In California, the City of Santa Monica has been issuing orders targeted to assist certain tenants who are unable to pay rent due to COVID-19. Recently, the City adopted an order that, among other things, (i) provides residential tenants and smaller commercial tenants who are unable to pay rent due to financial impacts related to COVID-19 with up to twelve months after the expiration of the order (so, until June 30, 2021) to pay any past due rent (while giving non-retail commercial tenants up to thirty days (so, until July 30, 2020) to pay any unpaid rent), (ii) prohibits landlords of residential tenants and smaller commercial tenants from charging or collecting late fees or penalties for delayed rent if such rent is repaid by June 30, 2021 (or, in the case of certain non-retail commercial tenants, if such rent is repaid by July 30, 2020), and (iii) prohibits landlords of residential tenants and smaller commercial tenants from charging or collecting interest that would accrue on such unpaid rent during the term of the order and for twelve months thereafter (so, until June 30, 2021) with respect to residential tenants and ninety days thereafter (so, until September 30, 2020) until with respect to smaller commercial tenants (while limiting the prohibition on accruing interest on such unpaid rent by certain non-retail commercial tenants to the term of the order only (so, through June 30, 2020)).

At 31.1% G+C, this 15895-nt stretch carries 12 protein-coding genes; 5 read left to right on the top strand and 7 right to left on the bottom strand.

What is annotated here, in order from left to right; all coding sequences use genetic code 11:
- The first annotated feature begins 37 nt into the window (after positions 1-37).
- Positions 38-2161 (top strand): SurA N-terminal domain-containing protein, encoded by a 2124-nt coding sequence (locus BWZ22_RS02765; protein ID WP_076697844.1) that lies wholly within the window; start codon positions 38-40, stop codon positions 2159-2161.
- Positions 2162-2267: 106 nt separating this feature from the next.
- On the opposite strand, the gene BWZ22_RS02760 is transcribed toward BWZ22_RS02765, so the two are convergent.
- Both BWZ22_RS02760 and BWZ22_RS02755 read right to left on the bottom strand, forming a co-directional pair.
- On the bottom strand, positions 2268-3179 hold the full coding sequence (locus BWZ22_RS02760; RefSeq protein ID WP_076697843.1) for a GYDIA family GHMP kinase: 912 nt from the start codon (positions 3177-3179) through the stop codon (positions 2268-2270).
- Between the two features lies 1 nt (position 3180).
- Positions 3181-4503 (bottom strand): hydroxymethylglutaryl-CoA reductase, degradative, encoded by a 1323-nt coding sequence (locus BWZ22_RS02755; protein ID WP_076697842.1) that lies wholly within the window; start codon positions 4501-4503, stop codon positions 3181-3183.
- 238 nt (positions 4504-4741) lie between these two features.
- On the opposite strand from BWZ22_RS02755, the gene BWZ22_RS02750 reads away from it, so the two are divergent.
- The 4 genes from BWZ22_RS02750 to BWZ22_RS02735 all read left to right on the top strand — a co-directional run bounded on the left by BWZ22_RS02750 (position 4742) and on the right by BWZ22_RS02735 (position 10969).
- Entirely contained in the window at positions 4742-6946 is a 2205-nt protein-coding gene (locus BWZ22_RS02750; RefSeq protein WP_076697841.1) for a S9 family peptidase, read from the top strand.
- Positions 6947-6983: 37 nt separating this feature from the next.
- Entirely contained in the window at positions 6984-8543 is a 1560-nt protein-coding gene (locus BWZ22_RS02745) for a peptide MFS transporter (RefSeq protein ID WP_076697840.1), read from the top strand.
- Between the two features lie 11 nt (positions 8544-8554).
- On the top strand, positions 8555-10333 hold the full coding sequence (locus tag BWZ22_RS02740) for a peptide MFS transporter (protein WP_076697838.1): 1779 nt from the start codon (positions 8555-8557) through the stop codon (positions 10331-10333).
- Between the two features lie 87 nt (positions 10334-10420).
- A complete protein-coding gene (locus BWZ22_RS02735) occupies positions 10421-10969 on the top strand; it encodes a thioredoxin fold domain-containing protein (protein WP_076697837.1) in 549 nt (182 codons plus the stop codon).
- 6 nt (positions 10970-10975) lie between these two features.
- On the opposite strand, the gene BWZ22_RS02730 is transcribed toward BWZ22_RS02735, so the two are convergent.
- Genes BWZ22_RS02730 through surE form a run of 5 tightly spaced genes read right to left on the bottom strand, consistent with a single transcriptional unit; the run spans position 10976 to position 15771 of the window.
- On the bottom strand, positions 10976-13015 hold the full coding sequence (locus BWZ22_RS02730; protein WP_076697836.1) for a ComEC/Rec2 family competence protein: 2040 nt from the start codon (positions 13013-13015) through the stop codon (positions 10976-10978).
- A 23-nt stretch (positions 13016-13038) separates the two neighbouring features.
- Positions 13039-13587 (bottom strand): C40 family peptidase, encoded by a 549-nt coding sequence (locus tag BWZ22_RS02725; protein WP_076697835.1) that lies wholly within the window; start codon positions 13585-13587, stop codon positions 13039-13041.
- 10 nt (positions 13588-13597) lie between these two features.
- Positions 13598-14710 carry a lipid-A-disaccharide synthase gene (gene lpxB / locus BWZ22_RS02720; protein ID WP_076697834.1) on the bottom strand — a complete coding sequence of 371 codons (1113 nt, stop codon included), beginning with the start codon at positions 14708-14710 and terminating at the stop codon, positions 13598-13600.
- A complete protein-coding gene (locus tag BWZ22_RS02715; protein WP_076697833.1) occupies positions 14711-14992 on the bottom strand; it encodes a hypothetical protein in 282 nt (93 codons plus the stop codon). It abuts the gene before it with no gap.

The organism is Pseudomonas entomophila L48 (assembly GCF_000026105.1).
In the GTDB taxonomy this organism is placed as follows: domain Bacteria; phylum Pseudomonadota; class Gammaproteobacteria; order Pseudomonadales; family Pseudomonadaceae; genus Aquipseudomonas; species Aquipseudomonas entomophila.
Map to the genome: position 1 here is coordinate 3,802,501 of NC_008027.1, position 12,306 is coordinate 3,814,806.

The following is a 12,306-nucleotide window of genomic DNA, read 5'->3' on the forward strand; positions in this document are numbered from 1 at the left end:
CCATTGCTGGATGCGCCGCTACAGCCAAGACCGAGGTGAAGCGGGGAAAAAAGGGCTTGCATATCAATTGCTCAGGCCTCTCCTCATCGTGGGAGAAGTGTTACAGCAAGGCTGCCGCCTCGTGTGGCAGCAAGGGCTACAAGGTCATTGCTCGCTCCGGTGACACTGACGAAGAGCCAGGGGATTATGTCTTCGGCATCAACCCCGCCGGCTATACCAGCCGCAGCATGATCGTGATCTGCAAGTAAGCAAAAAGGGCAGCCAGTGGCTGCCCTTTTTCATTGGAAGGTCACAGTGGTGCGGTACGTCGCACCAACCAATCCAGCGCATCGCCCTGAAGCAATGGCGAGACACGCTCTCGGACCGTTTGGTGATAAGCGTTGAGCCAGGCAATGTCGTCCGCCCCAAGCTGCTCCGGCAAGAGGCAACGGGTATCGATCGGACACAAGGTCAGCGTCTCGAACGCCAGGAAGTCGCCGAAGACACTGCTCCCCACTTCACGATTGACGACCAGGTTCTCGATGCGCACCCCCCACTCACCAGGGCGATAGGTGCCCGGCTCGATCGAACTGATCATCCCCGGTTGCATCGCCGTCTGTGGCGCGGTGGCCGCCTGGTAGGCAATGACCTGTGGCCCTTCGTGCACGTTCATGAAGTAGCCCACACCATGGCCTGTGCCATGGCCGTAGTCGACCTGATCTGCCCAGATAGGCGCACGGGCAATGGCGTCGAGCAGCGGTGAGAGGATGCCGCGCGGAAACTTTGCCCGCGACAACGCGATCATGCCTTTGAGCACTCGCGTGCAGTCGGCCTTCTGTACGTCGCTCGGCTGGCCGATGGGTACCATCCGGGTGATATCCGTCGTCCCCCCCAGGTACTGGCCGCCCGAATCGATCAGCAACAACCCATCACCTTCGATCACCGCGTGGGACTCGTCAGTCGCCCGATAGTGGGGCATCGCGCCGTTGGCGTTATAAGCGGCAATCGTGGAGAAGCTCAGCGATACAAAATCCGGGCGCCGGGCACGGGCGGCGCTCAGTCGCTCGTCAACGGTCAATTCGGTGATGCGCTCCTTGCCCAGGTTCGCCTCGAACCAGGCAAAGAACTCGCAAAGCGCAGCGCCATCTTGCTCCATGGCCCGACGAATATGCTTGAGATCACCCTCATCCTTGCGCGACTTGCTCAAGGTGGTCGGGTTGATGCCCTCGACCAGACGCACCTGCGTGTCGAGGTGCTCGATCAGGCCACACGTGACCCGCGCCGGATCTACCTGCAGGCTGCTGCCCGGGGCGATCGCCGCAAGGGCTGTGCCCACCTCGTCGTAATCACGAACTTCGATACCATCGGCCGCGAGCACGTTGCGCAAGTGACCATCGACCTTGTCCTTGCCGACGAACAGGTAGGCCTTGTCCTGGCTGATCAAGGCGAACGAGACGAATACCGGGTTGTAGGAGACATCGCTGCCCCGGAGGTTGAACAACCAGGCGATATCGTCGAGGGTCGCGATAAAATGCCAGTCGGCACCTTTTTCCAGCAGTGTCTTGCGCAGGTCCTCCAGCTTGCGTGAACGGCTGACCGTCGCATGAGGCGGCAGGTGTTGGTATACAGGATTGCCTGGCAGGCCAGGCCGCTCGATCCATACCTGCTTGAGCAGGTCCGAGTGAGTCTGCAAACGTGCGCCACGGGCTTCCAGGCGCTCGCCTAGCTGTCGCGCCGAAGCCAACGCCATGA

In what appears to be a sweeping intervention by the government into existing leases between landlords and commercial tenants, Senate Bill 939 is under consideration by the California State Legislature. Senate Bill 939 essentially mandates a rent deferral arrangement between small business tenants who meet specified financial criteria and their landlords. It also provides those small business tenants struggling because of the shelter-in-place orders the right to, in good faith, renegotiate rent and other economic terms of their leases with their landlords. If the parties are unable to reach an agreement to modify their leases within a certain period of time, Senate Bill 939 gives those small business tenants the right to terminate their leases and any associated lease guaranties without any liability for future rent, fees or costs that would have otherwise been due thereunder. Landlords would be obligated to advise their tenants of the existence of their rights, if Senate Bill 939 becomes law.